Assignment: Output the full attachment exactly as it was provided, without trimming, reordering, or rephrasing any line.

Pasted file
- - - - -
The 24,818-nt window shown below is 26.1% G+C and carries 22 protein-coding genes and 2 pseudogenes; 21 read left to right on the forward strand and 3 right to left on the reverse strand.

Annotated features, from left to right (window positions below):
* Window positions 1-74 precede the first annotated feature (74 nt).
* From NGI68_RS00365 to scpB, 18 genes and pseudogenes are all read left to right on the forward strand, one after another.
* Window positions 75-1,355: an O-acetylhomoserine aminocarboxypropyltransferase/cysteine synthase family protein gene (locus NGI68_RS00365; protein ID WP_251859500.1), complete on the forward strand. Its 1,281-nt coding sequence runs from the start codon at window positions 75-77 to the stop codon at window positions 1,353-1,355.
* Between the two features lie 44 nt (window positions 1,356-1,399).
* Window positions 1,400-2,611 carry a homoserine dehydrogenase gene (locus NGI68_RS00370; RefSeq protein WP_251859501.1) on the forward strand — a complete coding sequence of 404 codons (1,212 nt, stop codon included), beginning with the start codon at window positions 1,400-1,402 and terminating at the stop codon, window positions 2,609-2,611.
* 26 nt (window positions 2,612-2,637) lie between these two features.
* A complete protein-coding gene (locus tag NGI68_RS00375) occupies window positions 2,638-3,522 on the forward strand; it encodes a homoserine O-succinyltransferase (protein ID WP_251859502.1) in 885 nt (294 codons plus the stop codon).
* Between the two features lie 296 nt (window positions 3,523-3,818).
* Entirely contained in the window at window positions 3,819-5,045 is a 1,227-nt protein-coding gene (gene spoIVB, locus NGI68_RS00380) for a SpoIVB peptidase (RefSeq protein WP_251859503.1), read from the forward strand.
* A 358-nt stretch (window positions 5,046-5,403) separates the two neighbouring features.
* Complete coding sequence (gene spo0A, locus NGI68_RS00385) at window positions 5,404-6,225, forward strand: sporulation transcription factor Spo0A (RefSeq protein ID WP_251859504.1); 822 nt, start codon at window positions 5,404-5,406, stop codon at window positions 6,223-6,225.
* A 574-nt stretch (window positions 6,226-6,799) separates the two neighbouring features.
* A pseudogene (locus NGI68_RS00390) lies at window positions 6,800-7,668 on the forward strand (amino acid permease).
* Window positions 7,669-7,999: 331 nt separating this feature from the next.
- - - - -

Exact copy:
The 24,818-nt window shown below is 26.1% G+C and carries 22 protein-coding genes and 2 pseudogenes; 21 read left to right on the forward strand and 3 right to left on the reverse strand.

Annotated features, from left to right (window positions below):
* Window positions 1-74 precede the first annotated feature (74 nt).
* From NGI68_RS00365 to scpB, 18 genes and pseudogenes are all read left to right on the forward strand, one after another.
* Window positions 75-1,355: an O-acetylhomoserine aminocarboxypropyltransferase/cysteine synthase family protein gene (locus NGI68_RS00365; protein ID WP_251859500.1), complete on the forward strand. Its 1,281-nt coding sequence runs from the start codon at window positions 75-77 to the stop codon at window positions 1,353-1,355.
* Between the two features lie 44 nt (window positions 1,356-1,399).
* Window positions 1,400-2,611 carry a homoserine dehydrogenase gene (locus NGI68_RS00370; RefSeq protein WP_251859501.1) on the forward strand — a complete coding sequence of 404 codons (1,212 nt, stop codon included), beginning with the start codon at window positions 1,400-1,402 and terminating at the stop codon, window positions 2,609-2,611.
* 26 nt (window positions 2,612-2,637) lie between these two features.
* A complete protein-coding gene (locus tag NGI68_RS00375) occupies window positions 2,638-3,522 on the forward strand; it encodes a homoserine O-succinyltransferase (protein ID WP_251859502.1) in 885 nt (294 codons plus the stop codon).
* Between the two features lie 296 nt (window positions 3,523-3,818).
* Entirely contained in the window at window positions 3,819-5,045 is a 1,227-nt protein-coding gene (gene spoIVB, locus NGI68_RS00380) for a SpoIVB peptidase (RefSeq protein WP_251859503.1), read from the forward strand.
* A 358-nt stretch (window positions 5,046-5,403) separates the two neighbouring features.
* Complete coding sequence (gene spo0A, locus NGI68_RS00385) at window positions 5,404-6,225, forward strand: sporulation transcription factor Spo0A (RefSeq protein ID WP_251859504.1); 822 nt, start codon at window positions 5,404-5,406, stop codon at window positions 6,223-6,225.
* A 574-nt stretch (window positions 6,226-6,799) separates the two neighbouring features.
* A pseudogene (locus NGI68_RS00390) lies at window positions 6,800-7,668 on the forward strand (amino acid permease).
* Window positions 7,669-7,999: 331 nt separating this feature from the next.